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Gay Activist Millionaire Funding Catholics United

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Group posing as Catholic received most of its operational budget from Tim Gill.

The Catholics United Education Fund, a Democrat-leaning advocacy group which began criticizing Church opposition to same-sex “marriage” in 2012, received most of its operational budget that year from a gay activist foundation run by influential multi-millionaire Tim Gill.

“I would say it is very obvious that Mr. Gill does not agree with the Catholic Church and Her teachings on the issues of homosexuality and marriage,” Jennifer Kraska, executive director of the Colorado Catholic Conference, told CNA May 29.

“His attitude toward the Church on these issues is definitely one of extreme disagreement.”

Tax forms show the Colorado-based Gill Foundation made a $100,000 grant to the Catholics United Education Fund in 2012 for “general operating support.” The Catholics United Education Fund’s tax forms show that its entire revenue for that year totaled $111,819. The Gill Foundation’s 2012 annual report lists the education fund grant in its “communications projects” section.

The Gill Foundation’s founder and chairman, Tim Gill, is former CEO of the software publishing company Quark, Inc. Gill has poured hundreds of millions of dollars into charitable donations and political activism to support lesbian, gay, bisexual and transgender (LGBT) causes.

At a 2008 meeting of the Democratic National Convention’s LGBT Caucus, Gill told delegates from around the U.S. to target their political donations to where they will most likely change the outcome of elections, at the state or local level, in order to stop the careers of their political opponents at an early stage.

He urged activism to ensure Democratic control of state legislatures and to win “the battle for the soul of the Republican Party.”

Gill’s targeted spending and alliance-building work have been credited with helping change the political landscape in his home state of Colorado, in addition to several other states. He has also backed “gay marriage” advocacy across the U.S.

Kraska told CNA that Gill is a “culture warrior” in the sense that “he has a very clearly stated goal to change culture to become accepting of gays and lesbians and he is using his power, influence and money to enact that cultural change.”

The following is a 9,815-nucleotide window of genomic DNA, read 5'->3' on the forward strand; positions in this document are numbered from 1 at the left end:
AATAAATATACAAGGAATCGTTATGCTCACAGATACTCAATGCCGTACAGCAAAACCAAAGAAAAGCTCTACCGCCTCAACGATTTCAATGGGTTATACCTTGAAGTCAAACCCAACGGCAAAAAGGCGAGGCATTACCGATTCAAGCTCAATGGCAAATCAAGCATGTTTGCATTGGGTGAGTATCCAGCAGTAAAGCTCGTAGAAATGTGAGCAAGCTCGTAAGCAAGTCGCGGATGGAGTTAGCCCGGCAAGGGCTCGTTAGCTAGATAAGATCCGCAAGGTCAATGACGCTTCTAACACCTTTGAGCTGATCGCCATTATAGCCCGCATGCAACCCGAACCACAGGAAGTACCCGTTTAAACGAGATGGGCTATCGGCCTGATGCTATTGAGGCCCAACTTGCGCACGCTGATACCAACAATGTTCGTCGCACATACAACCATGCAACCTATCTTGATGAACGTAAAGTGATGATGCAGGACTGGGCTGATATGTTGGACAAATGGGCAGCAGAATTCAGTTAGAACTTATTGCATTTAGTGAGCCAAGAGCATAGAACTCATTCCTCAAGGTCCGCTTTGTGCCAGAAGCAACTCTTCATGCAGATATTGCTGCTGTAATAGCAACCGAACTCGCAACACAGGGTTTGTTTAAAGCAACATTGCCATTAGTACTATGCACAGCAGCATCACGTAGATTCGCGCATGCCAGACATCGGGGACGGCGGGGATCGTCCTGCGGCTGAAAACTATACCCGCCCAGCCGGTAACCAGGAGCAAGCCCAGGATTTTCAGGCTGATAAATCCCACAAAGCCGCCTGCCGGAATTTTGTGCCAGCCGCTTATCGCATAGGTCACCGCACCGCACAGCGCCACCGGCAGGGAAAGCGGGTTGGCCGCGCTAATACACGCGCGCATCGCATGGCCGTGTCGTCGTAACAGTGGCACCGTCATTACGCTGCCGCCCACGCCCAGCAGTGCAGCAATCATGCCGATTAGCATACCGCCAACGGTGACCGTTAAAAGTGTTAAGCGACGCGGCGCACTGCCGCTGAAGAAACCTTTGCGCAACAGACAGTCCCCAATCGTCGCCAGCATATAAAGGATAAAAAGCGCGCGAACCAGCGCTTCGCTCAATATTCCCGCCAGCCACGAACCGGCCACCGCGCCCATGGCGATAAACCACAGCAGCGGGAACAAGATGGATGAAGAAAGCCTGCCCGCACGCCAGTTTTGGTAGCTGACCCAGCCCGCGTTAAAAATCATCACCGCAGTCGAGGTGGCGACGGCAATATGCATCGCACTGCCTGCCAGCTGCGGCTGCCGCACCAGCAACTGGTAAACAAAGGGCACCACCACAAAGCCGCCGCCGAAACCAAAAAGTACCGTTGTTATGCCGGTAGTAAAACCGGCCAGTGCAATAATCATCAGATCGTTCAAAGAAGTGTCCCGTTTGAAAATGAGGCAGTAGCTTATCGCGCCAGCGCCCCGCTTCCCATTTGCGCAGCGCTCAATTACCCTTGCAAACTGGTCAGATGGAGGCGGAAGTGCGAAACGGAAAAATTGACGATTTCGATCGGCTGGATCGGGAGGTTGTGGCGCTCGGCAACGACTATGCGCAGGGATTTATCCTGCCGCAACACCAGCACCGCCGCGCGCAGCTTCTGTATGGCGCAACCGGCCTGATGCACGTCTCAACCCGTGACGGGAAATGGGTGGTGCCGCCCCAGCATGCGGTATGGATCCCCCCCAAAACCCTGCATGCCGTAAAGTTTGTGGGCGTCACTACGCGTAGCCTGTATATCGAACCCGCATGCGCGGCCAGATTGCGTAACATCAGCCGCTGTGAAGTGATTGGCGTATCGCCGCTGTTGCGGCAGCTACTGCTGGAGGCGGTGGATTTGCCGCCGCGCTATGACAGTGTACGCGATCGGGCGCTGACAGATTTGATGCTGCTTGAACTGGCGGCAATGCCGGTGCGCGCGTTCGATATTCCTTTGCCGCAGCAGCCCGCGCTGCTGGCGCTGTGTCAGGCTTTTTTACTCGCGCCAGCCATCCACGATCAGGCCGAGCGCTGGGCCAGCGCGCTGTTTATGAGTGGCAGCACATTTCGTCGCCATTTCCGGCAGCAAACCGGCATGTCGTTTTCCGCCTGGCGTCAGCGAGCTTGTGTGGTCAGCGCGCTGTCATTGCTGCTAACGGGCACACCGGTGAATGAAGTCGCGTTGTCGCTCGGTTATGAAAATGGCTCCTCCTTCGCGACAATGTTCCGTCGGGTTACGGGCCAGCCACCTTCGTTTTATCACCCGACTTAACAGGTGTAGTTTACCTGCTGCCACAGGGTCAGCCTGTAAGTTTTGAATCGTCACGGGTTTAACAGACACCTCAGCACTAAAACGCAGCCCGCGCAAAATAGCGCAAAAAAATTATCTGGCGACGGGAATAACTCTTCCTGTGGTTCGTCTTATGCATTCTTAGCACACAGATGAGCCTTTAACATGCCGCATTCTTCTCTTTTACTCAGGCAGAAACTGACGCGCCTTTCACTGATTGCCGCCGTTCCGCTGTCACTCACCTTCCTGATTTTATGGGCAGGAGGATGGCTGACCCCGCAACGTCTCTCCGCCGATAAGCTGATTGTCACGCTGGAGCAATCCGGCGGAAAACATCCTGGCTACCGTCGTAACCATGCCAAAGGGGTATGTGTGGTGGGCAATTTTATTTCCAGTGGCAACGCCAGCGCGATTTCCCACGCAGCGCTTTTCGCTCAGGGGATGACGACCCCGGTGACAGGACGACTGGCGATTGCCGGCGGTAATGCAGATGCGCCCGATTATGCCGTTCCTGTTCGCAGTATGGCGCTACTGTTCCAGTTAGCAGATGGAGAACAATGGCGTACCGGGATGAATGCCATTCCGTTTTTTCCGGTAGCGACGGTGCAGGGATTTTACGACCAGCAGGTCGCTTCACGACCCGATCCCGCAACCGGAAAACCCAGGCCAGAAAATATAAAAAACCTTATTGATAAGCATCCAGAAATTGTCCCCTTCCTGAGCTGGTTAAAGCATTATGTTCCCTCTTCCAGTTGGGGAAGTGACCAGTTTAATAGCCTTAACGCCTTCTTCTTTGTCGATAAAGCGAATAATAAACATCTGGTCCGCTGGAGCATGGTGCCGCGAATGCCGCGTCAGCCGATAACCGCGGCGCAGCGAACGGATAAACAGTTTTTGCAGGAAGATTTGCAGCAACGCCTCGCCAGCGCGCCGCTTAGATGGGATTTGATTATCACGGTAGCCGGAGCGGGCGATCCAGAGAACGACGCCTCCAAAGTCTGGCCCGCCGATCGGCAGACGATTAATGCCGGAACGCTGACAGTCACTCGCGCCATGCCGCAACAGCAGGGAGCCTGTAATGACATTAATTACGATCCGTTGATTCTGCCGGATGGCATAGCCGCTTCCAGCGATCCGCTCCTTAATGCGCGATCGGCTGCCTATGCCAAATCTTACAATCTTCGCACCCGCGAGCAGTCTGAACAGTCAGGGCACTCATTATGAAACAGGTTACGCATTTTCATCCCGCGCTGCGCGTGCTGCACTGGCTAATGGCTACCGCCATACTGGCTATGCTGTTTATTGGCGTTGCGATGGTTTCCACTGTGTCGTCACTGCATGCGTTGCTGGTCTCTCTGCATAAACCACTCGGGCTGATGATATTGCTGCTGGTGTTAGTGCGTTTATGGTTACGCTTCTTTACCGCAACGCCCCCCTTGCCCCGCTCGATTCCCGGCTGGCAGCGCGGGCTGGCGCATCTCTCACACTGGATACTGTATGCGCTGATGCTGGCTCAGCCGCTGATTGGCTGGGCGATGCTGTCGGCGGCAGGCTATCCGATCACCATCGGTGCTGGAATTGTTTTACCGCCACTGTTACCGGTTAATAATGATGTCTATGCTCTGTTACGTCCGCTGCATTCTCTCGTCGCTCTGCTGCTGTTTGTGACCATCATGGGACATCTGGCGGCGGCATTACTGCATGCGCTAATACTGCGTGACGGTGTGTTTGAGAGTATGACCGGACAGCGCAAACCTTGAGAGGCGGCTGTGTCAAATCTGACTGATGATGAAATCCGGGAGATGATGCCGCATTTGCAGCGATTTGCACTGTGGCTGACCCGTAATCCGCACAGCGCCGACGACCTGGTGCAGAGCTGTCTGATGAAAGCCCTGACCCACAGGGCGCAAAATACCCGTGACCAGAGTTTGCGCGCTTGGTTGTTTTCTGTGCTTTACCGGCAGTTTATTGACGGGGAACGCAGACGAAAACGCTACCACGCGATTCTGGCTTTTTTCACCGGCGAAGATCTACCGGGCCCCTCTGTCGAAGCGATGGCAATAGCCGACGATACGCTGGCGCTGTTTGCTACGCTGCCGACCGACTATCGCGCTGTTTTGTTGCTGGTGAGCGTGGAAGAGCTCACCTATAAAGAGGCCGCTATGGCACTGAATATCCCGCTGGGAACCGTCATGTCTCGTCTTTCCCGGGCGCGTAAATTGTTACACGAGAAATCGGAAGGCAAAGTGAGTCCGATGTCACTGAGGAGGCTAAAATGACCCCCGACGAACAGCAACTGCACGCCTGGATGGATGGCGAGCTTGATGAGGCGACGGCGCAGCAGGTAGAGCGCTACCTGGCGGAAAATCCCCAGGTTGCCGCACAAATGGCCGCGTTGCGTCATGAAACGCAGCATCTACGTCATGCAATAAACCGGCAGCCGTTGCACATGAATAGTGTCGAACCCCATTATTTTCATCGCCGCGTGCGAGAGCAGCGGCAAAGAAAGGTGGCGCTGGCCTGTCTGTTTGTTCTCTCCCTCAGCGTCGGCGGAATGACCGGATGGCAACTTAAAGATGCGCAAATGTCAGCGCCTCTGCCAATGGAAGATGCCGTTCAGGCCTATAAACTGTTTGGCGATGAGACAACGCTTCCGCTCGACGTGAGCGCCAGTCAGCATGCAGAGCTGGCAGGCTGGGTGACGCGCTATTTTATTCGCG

She said that the acceptance of the grant gives the perception that Catholics United “shares a common goal with the Gill Foundation and does not have any issues with positions and activities the Gill Foundation is involved with that are in direct contradiction to the teachings of the Church.”

“Likewise I would find it hard to believe that the Gill Foundation would give that much money to an organization that was operating with goals and objectives completely contrary to their own.”

Catholics United had largely avoided openly challenging Church teaching on marriage until October 2012, when it attacked the Knights of Columbus, a Catholic fraternal organization, for supporting ballot measures to defend the legal definition of marriage as a union of one man and one woman.

Catholics United claimed the Knights of Columbus, which has 1.8 million members in 14,000 councils worldwide, was funding a “far-right political agenda” against “marriage equality.”

However, the Knights have been following the lead of the Catholic bishops, including their Supreme Chaplain Archbishop William E. Lori of Baltimore, who specifically urged the defense of marriage in a November 2012 essay in Columbia magazine. In an August 2013 message, Pope Francis invited the Knights of Columbus “to bear witness to the authentic nature of marriage and the family.”

“The main thing to know about Catholics United is that they have a history of taking and advocating for positions that are direct contradiction to the bishops and Church teaching,” Kraska told CNA.

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